In the era of popular conservatism, the Labour movement has abandoned the revolutionary priorities of welfare and community provision, and neglected the growth of “double standards” in the “irresponsible society”.
when the tide rises, the whole ship goes up with it. There is no doubt that—throughout Western Europe at any rate—the combined forces of economic stability, the high level of employment, the consolidation in certain important sectors of working-class power and influence, have, in the last fifteen years, raised the overall living standards of all sections of the people. Fifteen years is a short time, and it is hardly surprising that many people have been overwhelmed by the speed of the change. The most striking thing, for the older generations, has been the apparent abolition of poverty. They can still remember times when a skilled man in full employment could barely manage to raise a family decently, when no job was secure, when working-class children had to turn down grammar school scholarships because their parents could not afford the clothes to send them to school. These things were the rule, not the exception, and the comparison with the position of the skilled worker and his family today needs no labouring.
On the face of it, many of the ideas for which the Labour movement has been fighting for generations, have come to reality in modern Britain. It would be quite wrong to underestimate the effect of the Health Service, or of the work of some of the Labour Municipalities in providing social services of the very highest level. But the impetus has died down. In the Labour Movement itself there is a feeling that we are coming to the end of the demands which we can make of public funds—perhaps some slight improvements, say ten bob on the Old Age Pension, a tightening of controls on privately rented property, would be acceptable. But the overall policy of the Labour Party on social questions has not advanced since 1945—in fact, it has in many ways receded. Yet the 1945 programme was based on the Beveridge Report, issued during the most expensive war in history, and based on the experience of one of the most economically disastrous decades in modern times.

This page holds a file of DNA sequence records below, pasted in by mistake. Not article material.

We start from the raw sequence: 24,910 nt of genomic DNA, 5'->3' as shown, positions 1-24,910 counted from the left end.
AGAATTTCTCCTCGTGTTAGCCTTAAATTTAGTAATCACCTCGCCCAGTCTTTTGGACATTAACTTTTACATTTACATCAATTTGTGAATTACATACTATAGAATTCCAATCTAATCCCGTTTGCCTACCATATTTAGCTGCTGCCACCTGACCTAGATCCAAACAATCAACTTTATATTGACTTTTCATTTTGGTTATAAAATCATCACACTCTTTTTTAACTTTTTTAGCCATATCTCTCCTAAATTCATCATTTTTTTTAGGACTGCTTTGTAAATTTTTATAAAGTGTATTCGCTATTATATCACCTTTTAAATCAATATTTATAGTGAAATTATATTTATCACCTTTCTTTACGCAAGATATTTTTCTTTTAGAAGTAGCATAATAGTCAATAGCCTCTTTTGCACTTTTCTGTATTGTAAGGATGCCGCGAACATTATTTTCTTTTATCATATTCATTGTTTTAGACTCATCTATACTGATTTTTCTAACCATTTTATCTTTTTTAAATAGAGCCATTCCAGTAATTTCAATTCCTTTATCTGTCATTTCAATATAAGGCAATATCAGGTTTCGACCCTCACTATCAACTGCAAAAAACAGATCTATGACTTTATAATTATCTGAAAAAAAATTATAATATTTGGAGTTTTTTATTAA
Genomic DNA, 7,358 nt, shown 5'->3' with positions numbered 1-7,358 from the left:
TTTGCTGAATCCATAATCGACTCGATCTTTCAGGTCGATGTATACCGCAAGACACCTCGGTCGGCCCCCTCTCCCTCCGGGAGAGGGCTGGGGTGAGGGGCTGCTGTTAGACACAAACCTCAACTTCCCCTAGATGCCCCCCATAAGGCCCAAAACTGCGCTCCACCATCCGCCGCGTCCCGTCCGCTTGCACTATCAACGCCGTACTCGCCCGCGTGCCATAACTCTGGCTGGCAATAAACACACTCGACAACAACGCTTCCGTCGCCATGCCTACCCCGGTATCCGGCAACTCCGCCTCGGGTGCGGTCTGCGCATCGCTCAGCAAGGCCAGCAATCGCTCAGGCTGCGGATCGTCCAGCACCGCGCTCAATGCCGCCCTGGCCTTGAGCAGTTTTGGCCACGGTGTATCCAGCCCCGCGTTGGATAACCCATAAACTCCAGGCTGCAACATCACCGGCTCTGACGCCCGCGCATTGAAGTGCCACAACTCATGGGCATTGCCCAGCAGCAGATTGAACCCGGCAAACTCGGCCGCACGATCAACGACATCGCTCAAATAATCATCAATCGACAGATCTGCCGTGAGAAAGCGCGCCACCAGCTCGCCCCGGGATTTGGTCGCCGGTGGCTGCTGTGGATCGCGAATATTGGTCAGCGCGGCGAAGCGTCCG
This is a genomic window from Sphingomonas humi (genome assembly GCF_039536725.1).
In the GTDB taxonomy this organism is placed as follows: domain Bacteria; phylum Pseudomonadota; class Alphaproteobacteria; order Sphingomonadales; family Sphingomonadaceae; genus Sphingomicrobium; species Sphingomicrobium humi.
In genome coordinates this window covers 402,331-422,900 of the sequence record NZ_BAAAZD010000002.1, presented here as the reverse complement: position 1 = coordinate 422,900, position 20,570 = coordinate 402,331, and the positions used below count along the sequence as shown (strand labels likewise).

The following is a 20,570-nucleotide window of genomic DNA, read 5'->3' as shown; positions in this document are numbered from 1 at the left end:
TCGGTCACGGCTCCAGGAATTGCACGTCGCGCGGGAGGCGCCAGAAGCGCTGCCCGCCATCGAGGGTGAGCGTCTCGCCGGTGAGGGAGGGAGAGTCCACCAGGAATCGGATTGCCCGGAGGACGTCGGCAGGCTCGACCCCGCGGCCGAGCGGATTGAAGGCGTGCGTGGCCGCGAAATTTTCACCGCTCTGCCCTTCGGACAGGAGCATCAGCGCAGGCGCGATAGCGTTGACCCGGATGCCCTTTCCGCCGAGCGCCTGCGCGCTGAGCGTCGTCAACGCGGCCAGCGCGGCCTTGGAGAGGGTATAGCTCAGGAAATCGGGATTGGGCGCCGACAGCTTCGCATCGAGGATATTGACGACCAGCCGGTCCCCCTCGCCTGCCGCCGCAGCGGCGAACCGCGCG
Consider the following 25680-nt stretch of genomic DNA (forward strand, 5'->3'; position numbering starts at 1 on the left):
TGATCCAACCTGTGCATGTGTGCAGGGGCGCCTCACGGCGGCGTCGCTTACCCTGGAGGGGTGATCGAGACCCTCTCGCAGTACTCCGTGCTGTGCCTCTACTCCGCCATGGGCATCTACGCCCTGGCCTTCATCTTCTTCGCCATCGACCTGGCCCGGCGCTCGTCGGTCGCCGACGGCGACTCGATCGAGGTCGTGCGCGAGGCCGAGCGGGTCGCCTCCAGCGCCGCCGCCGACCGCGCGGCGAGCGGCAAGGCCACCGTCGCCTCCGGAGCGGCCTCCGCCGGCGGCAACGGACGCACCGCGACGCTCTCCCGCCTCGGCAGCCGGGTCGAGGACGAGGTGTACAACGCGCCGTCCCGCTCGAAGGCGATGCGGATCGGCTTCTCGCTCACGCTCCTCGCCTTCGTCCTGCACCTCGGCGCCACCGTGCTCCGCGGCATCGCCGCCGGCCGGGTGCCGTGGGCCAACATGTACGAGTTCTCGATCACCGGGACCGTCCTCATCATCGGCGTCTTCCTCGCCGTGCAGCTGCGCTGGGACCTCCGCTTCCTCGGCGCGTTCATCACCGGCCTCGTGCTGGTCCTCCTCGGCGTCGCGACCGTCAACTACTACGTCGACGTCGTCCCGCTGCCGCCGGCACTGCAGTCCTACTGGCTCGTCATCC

The ship has risen, certainly, but it has taken up with it first, second and third-class passenger decks, and some pretty squalid bilges down below. It is time that the Labour Movement prepared itself for another attack on the unjust, unequal, and decadent social values which still govern our society.
Two of the new Fabian series of tracts, issued under the general title of Socialism in the Sixties, provide the most useful material for the necessary re-examination of our social services, since the essays of Peter Townsend and Brian Abel-Smith in Conviction, and Professor Titmuss’ Essays on the Welfare State. These are Audrey Harvey’s Casualties of the Welfare State and Professor Titmuss’ The Irresponsible Society.
Professor Titmuss speaks of “the myth of the Welfare State”, and it is perhaps a good starting point for a new social policy to throw overboard this “simple, but crushingly cold and complacent phrase”. Both Townsend and Titmuss have made the point that the phrase is used to imply an achievement, and not an aim:
“The last decade has . . . witnessed a demonstration of the effectiveness of the myth as a motive force in British political beliefs and behaviour. Chief among these has been the myth of the ‘Welfare State for the Working Classes’. This has had a number of consequences. Reinforced by the ideologies of enterprise and opportunity it has led to the assumption that most—if not all—of our social problems have been—or soon will be—solved. Those few that remain will, it is thought, be automatically remedied by rising incomes and minor adjustments of one kind or another. In short, it is coming to be assumed that there is little to divide the nation on home affairs except the dreary minutiae of social reform, the patronage of the arts, the parking of cars and the effectiveness of corporal punishment. . . .”